NC Retiree Helps Advance Heart Care With Pacemaker Clinical Trial
When William Massey retired to the Outer Banks of North Carolina, he immersed himself in the arts as a devoted volunteer, but the health care piece of retirement worried him a bit.
He'd lived in North Carolina's Research Triangle area most of his life and had access to premier medical facilities. However, medical care on the Outer Banks in his new hometown of Manteo, N.C., with a population of less than 2,000, was sparse. So, when his primary care physician noticed an irregular heartbeat and suggested follow-up care with a cardiologist, Mr. Massey wasn't sure where he'd turn.
"All this was new to me," says Massey, who was 73 at the time. "I had never had a heart issue."
Researching leads to Sentara
Massey immediately began investigating cardiologist options, thinking he may need to go back to the Research Triangle for care. His research led him to Matthew Summers, MD, an interventional cardiologist with Sentara Cardiology Specialists-Structural Heat Center. Massey was impressed with Dr. Summers' credentials - a graduate of Mayo Medical School with a residency at Duke University and fellowship with The Cleveland Clinic.
Dr. Summers confirmed the diagnosis of atrial fibrillation, or AFib, a quivering or irregular heartbeat (arrhythmia) that can lead to complications, such as blood clots, stroke, heart failure and other heart conditions. He recommended valve replacement surgery to regulate his heart, known as transcatheter aortic valve replacement or TAVR. Surgeons deliver the tiny valve with a catheter through a small incision in the thigh or the chest to place it in the aortic valve.
"I had great faith in Dr. Summers," Massey explains. "I went through the valve replacement in Norfolk and realized I didn't have to look further west for my healthcare."
Enrolling in a clinical trial
During follow-up care, Dr. Summers recommended a pacemaker to regulate Massey's heartbeat further. Pacemakers are implanted devices that monitor heart activity. They send electrical impulses through leads fed through an artery to the inside of the heart to stimulate a slow or irregular heartbeat until it returns to normal.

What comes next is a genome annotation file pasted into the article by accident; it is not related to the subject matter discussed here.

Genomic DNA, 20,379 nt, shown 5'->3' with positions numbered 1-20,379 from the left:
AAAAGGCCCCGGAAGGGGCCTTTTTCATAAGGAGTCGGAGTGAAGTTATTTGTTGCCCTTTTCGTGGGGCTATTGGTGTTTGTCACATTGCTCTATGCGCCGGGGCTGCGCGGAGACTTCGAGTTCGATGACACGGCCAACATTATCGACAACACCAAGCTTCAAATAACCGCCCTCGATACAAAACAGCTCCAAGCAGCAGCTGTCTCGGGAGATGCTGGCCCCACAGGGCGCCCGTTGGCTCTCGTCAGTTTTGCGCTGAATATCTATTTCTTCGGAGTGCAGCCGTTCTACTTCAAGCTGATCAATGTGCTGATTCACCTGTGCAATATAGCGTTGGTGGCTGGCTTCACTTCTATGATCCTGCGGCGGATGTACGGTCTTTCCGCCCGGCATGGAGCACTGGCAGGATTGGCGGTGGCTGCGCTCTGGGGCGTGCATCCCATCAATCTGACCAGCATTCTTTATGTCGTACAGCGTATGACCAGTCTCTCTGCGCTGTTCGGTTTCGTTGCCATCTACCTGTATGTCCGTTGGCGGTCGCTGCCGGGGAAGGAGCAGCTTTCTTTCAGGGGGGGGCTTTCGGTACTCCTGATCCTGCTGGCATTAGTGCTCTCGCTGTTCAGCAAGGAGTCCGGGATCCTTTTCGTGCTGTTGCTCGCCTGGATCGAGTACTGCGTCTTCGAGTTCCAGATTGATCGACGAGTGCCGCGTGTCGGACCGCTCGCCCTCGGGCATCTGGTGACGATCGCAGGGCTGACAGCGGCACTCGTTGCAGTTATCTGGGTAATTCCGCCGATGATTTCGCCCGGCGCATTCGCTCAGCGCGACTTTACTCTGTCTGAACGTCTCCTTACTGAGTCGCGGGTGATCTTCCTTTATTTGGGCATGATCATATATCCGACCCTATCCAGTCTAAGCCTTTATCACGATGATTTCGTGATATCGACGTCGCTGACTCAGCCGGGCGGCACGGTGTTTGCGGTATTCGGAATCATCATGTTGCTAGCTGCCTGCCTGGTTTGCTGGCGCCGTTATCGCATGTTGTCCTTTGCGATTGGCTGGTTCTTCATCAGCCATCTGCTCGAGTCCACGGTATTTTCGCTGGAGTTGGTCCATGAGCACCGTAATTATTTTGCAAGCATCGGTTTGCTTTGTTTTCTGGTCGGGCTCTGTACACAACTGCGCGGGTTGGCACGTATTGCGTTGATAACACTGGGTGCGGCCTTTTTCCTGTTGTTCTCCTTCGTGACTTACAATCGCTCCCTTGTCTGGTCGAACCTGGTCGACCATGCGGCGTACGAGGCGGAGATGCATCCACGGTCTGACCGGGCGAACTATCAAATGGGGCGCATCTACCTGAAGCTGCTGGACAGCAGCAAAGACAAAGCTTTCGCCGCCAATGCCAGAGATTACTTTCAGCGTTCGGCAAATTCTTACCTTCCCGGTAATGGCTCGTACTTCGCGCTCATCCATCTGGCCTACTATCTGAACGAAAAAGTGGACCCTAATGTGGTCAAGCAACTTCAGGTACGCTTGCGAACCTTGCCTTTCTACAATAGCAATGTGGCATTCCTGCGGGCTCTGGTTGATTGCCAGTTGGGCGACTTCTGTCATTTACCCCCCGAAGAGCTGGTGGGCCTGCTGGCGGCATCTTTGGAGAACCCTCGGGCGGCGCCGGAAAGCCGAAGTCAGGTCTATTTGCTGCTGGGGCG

Massey made an appointment with Sentara cardiologist Erich Kiehl, MD, of Sentara Cardiology Specialists to get more information about pacemakers and learn about options. Massey was also impressed with Dr. Kiehl's background - medical school at Brown University, residency at the University of Virginia and a fellowship at the Cleveland Clinic.
Dr. Kiehl, who specializes in cardiac electrophysiology, asked if he would like to participate in a clinical trial testing a meticulously developed new lead, Ingevity + by Boston Scientific Corporation.
Just as he did to research his doctors, Massey dove in to learn more about the clinical trial.
"They gave me information to read and links to research it further online," Massey recalls. "They answered all my questions. They didn't just suggest it and say, 'Sign here.'"
In the end, bolstered by the personal care he received from the cardiologists and their research coordinator, Massey agreed to the clinical trial and scheduled the surgery in September 2020.
"Something like this can be very frightening," Massey says. "Except these doctors and their staff were phenomenal and empathetic, balanced with absolutely pure professionalism.
Tracking, fixing heart rhythm
The pacemaker generates reports that Massey's doctors can use to track his heart and determine how often the pacemaker was activated to control the rhythm.
The monitor sits in Massey's bedroom and records data. It also lets his doctors know if the pacemaker battery, which lasts several years, is running low.
Massey visits research coordinator Linette Klevan every year to check in and go over data. Massey was glad to play a role in the process.
"I have always believed, and my work has always driven that home. If I have an opportunity to help people, I will. It all comes back to you," Massey says.